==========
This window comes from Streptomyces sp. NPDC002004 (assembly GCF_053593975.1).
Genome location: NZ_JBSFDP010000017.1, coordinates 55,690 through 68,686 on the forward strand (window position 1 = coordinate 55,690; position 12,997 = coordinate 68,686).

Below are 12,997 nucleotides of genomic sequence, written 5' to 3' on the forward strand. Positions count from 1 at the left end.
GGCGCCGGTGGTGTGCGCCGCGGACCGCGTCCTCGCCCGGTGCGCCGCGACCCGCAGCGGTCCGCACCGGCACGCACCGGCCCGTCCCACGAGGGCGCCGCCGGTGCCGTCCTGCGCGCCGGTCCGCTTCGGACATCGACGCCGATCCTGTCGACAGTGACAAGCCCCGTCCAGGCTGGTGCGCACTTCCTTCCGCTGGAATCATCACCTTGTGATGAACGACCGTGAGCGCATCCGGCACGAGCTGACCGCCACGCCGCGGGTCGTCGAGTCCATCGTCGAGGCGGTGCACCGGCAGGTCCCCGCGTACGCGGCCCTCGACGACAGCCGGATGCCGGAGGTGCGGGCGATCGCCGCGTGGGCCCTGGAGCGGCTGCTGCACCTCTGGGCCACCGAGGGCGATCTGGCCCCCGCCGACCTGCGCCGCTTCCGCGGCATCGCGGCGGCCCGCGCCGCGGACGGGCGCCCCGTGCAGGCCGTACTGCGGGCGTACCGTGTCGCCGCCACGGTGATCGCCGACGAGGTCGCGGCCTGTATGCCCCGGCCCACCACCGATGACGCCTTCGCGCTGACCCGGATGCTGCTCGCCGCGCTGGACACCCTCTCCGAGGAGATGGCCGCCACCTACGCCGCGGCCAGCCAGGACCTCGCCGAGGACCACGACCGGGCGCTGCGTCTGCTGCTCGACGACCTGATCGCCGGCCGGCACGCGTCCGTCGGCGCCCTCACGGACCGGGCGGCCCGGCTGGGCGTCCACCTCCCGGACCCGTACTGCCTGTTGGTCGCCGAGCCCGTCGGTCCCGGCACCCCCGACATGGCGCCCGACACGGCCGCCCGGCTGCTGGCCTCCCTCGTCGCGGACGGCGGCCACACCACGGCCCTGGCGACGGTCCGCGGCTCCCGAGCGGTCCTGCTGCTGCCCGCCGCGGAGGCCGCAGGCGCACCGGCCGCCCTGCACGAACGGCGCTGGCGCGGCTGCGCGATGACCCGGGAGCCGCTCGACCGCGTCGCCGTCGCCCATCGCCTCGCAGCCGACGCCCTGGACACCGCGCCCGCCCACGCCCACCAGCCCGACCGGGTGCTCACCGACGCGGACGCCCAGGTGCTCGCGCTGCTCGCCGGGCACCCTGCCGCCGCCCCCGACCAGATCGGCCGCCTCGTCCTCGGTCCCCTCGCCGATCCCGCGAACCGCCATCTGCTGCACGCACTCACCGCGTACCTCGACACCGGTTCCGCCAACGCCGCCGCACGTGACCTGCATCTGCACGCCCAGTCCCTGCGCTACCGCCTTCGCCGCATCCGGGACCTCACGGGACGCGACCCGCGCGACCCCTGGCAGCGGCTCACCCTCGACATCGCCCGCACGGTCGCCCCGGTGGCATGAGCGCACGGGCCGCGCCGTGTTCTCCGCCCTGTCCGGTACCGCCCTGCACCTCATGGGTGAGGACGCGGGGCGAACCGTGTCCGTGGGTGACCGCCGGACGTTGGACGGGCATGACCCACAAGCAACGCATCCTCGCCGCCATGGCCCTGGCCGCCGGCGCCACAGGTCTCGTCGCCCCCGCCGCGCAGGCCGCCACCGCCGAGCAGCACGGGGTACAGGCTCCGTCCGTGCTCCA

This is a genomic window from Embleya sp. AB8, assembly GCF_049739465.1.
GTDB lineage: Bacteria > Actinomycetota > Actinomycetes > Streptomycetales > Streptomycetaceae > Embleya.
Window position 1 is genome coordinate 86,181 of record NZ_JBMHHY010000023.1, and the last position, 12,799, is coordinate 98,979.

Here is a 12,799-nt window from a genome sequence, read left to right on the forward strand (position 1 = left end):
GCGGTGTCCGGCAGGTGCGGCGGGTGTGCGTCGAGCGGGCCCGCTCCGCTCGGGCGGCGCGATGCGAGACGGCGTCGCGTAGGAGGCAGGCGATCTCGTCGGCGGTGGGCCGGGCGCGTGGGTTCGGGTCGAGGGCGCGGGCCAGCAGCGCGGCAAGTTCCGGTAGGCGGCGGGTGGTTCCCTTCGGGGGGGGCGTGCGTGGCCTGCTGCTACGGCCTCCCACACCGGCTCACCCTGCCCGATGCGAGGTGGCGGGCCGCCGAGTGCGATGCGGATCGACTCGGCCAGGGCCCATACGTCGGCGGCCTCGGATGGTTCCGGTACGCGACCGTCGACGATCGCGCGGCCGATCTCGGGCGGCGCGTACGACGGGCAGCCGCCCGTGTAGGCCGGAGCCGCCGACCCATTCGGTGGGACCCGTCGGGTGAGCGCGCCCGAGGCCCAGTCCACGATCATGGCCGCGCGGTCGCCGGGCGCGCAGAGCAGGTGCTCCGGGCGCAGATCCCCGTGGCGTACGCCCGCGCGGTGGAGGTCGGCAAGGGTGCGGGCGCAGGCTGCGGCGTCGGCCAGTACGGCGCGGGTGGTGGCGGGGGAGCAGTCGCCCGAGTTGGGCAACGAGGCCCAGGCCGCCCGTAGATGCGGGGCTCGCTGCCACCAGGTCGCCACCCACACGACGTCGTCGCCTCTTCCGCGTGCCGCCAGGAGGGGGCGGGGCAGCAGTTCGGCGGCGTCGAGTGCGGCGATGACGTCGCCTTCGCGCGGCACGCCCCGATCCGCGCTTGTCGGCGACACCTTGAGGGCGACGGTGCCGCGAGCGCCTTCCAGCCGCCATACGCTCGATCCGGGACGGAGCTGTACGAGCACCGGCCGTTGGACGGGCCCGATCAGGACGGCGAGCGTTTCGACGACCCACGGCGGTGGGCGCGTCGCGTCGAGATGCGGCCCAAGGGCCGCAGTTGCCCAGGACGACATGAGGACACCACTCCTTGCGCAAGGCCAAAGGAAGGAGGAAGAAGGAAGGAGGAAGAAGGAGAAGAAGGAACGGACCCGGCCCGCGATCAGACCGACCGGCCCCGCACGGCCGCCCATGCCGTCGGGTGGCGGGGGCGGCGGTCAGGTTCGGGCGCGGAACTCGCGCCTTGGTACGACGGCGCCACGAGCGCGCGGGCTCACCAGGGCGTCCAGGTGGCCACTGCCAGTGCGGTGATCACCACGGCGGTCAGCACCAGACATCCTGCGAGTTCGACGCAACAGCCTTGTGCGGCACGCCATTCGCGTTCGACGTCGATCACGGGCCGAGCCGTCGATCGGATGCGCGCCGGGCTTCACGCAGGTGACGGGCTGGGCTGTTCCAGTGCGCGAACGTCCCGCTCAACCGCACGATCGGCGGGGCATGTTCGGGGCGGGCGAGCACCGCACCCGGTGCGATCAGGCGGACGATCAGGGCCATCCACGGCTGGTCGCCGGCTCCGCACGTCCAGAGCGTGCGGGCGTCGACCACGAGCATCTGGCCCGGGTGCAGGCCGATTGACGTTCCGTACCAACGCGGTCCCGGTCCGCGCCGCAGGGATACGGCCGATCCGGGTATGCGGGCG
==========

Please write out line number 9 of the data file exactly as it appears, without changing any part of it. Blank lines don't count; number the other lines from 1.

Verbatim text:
GCGGTGTCCGGCAGGTGCGGCGGGTGTGCGTCGAGCGGGCCCGCTCCGCTCGGGCGGCGCGATGCGAGACGGCGTCGCGTAGGAGGCAGGCGATCTCGTCGGCGGTGGGCCGGGCGCGTGGGTTCGGGTCGAGGGCGCGGGCCAGCAGCGCGGCAAGTTCCGGTAGGCGGCGGGTGGTTCCCTTCGGGGGGGGCGTGCGTGGCCTGCTGCTACGGCCTCCCACACCGGCTCACCCTGCCCGATGCGAGGTGGCGGGCCGCCGAGTGCGATGCGGATCGACTCGGCCAGGGCCCATACGTCGGCGGCCTCGGATGGTTCCGGTACGCGACCGTCGACGATCGCGCGGCCGATCTCGGGCGGCGCGTACGACGGGCAGCCGCCCGTGTAGGCCGGAGCCGCCGACCCATTCGGTGGGACCCGTCGGGTGAGCGCGCCCGAGGCCCAGTCCACGATCATGGCCGCGCGGTCGCCGGGCGCGCAGAGCAGGTGCTCCGGGCGCAGATCCCCGTGGCGTACGCCCGCGCGGTGGAGGTCGGCAAGGGTGCGGGCGCAGGCTGCGGCGTCGGCCAGTACGGCGCGGGTGGTGGCGGGGGAGCAGTCGCCCGAGTTGGGCAACGAGGCCCAGGCCGCCCGTAGATGCGGGGCTCGCTGCCACCAGGTCGCCACCCACACGACGTCGTCGCCTCTTCCGCGTGCCGCCAGGAGGGGGCGGGGCAGCAGTTCGGCGGCGTCGAGTGCGGCGATGACGTCGCCTTCGCGCGGCACGCCCCGATCCGCGCTTGTCGGCGACACCTTGAGGGCGACGGTGCCGCGAGCGCCTTCCAGCCGCCATACGCTCGATCCGGGACGGAGCTGTACGAGCACCGGCCGTTGGACGGGCCCGATCAGGACGGCGAGCGTTTCGACGACCCACGGCGGTGGGCGCGTCGCGTCGAGATGCGGCCCAAGGGCCGCAGTTGCCCAGGACGACATGAGGACACCACTCCTTGCGCAAGGCCAAAGGAAGGAGGAAGAAGGAAGGAGGAAGAAGGAGAAGAAGGAACGGACCCGGCCCGCGATCAGACCGACCGGCCCCGCACGGCCGCCCATGCCGTCGGGTGGCGGGGGCGGCGGTCAGGTTCGGGCGCGGAACTCGCGCCTTGGTACGACGGCGCCACGAGCGCGCGGGCTCACCAGGGCGTCCAGGTGGCCACTGCCAGTGCGGTGATCACCACGGCGGTCAGCACCAGACATCCTGCGAGTTCGACGCAACAGCCTTGTGCGGCACGCCATTCGCGTTCGACGTCGATCACGGGCCGAGCCGTCGATCGGATGCGCGCCGGGCTTCACGCAGGTGACGGGCTGGGCTGTTCCAGTGCGCGAACGTCCCGCTCAACCGCACGATCGGCGGGGCATGTTCGGGGCGGGCGAGCACCGCACCCGGTGCGATCAGGCGGACGATCAGGGCCATCCACGGCTGGTCGCCGGCTCCGCACGTCCAGAGCGTGCGGGCGTCGACCACGAGCATCTGGCCCGGGTGCAGGCCGATTGACGTTCCGTACCAACGCGGTCCCGGTCCGCGCCGCAGGGATACGGCCGATCCGGGTATGCGGGCG